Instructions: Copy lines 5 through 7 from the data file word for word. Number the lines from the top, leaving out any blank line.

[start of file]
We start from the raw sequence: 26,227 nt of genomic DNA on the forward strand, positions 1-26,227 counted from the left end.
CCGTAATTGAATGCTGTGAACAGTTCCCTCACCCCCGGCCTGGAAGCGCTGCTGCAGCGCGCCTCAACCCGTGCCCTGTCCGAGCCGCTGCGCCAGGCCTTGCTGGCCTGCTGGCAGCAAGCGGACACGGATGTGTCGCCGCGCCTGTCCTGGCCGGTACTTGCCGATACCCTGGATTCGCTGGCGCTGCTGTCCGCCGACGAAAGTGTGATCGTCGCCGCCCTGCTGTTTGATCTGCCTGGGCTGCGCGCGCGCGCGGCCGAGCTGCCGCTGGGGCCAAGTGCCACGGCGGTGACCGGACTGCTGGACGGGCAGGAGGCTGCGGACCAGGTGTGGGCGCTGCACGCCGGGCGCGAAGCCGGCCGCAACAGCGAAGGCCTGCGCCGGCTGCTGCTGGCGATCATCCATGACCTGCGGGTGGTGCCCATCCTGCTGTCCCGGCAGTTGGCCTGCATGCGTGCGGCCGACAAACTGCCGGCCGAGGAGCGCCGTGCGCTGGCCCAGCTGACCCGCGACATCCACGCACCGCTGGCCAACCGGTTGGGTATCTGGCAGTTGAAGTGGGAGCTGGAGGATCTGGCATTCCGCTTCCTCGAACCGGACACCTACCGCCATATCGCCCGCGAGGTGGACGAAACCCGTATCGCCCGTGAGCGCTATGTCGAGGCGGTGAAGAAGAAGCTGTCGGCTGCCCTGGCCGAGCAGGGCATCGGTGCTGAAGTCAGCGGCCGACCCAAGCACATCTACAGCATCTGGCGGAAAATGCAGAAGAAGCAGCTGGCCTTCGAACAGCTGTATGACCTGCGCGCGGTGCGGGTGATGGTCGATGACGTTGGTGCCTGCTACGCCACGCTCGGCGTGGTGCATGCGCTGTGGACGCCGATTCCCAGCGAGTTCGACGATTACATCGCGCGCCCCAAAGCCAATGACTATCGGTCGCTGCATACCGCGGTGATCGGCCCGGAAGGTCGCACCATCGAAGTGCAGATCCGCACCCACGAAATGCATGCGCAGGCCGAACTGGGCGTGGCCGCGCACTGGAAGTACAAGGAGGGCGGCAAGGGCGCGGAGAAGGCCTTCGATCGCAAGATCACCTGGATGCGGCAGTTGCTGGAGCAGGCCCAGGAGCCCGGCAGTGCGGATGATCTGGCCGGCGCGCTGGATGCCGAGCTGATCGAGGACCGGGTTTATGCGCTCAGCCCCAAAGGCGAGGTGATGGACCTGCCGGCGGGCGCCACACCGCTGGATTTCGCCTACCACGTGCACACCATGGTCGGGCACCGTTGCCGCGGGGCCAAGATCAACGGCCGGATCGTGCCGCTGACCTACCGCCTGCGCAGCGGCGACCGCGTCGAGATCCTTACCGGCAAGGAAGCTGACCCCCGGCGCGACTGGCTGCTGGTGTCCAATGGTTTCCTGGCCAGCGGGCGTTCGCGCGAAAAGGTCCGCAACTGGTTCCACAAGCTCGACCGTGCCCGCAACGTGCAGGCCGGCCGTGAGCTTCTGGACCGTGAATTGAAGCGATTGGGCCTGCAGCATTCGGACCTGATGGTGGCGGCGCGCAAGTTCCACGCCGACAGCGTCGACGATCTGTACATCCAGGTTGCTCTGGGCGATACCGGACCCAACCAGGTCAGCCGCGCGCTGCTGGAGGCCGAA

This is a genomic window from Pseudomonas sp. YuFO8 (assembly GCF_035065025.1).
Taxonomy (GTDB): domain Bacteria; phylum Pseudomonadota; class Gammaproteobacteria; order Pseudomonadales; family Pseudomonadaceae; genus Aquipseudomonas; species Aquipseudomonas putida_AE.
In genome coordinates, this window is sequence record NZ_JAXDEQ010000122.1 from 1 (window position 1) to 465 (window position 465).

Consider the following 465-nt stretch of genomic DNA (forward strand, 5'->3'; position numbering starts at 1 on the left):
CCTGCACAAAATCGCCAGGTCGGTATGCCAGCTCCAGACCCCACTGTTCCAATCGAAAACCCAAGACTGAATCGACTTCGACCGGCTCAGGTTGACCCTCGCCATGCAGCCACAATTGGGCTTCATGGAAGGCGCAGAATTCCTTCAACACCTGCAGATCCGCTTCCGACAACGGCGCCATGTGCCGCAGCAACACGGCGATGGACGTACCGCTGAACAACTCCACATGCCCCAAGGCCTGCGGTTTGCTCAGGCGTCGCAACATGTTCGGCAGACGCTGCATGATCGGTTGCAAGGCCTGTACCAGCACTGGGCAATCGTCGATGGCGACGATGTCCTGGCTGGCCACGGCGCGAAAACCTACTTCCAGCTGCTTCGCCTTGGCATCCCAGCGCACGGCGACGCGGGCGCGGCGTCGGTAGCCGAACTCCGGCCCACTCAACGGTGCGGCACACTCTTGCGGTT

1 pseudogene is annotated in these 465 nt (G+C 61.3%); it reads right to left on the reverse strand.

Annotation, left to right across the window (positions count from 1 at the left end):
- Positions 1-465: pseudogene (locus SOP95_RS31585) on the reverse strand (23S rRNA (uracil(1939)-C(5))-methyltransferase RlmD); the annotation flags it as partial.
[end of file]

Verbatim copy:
In genome coordinates, this window is sequence record NZ_JAXDEQ010000122.1 from 1 (window position 1) to 465 (window position 465).

Consider the following 465-nt stretch of genomic DNA (forward strand, 5'->3'; position numbering starts at 1 on the left):
CCTGCACAAAATCGCCAGGTCGGTATGCCAGCTCCAGACCCCACTGTTCCAATCGAAAACCCAAGACTGAATCGACTTCGACCGGCTCAGGTTGACCCTCGCCATGCAGCCACAATTGGGCTTCATGGAAGGCGCAGAATTCCTTCAACACCTGCAGATCCGCTTCCGACAACGGCGCCATGTGCCGCAGCAACACGGCGATGGACGTACCGCTGAACAACTCCACATGCCCCAAGGCCTGCGGTTTGCTCAGGCGTCGCAACATGTTCGGCAGACGCTGCATGATCGGTTGCAAGGCCTGTACCAGCACTGGGCAATCGTCGATGGCGACGATGTCCTGGCTGGCCACGGCGCGAAAACCTACTTCCAGCTGCTTCGCCTTGGCATCCCAGCGCACGGCGACGCGGGCGCGGCGTCGGTAGCCGAACTCCGGCCCACTCAACGGTGCGGCACACTCTTGCGGTT